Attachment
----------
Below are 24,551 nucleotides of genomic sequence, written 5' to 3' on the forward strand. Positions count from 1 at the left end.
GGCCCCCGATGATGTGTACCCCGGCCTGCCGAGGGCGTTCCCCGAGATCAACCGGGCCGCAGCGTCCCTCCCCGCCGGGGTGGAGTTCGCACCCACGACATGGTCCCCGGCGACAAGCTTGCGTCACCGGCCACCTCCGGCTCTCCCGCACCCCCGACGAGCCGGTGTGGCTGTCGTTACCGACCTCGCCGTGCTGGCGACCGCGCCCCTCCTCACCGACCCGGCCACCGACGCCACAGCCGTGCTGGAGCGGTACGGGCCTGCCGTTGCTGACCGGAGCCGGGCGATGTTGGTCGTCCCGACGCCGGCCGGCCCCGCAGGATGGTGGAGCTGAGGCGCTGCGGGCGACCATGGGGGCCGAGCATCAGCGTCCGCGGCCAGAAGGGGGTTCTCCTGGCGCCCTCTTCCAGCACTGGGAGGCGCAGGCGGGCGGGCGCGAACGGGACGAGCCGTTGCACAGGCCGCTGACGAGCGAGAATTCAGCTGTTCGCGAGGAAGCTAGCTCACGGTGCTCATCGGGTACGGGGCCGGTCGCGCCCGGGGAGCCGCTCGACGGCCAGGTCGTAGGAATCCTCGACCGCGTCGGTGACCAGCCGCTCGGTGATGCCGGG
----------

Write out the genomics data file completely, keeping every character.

Below are 24,551 nucleotides of genomic sequence, written 5' to 3' on the forward strand. Positions count from 1 at the left end.
GGCCCCCGATGATGTGTACCCCGGCCTGCCGAGGGCGTTCCCCGAGATCAACCGGGCCGCAGCGTCCCTCCCCGCCGGGGTGGAGTTCGCACCCACGACATGGTCCCCGGCGACAAGCTTGCGTCACCGGCCACCTCCGGCTCTCCCGCACCCCCGACGAGCCGGTGTGGCTGTCGTTACCGACCTCGCCGTGCTGGCGACCGCGCCCCTCCTCACCGACCCGGCCACCGACGCCACAGCCGTGCTGGAGCGGTACGGGCCTGCCGTTGCTGACCGGAGCCGGGCGATGTTGGTCGTCCCGACGCCGGCCGGCCCCGCAGGATGGTGGAGCTGAGGCGCTGCGGGCGACCATGGGGGCCGAGCATCAGCGTCCGCGGCCAGAAGGGGGTTCTCCTGGCGCCCTCTTCCAGCACTGGGAGGCGCAGGCGGGCGGGCGCGAACGGGACGAGCCGTTGCACAGGCCGCTGACGAGCGAGAATTCAGCTGTTCGCGAGGAAGCTAGCTCACGGTGCTCATCGGGTACGGGGCCGGTCGCGCCCGGGGAGCCGCTCGACGGCCAGGTCGTAGGAATCCTCGACCGCGTCGGTGACCAGCCGCTCGGTGATGCCGGG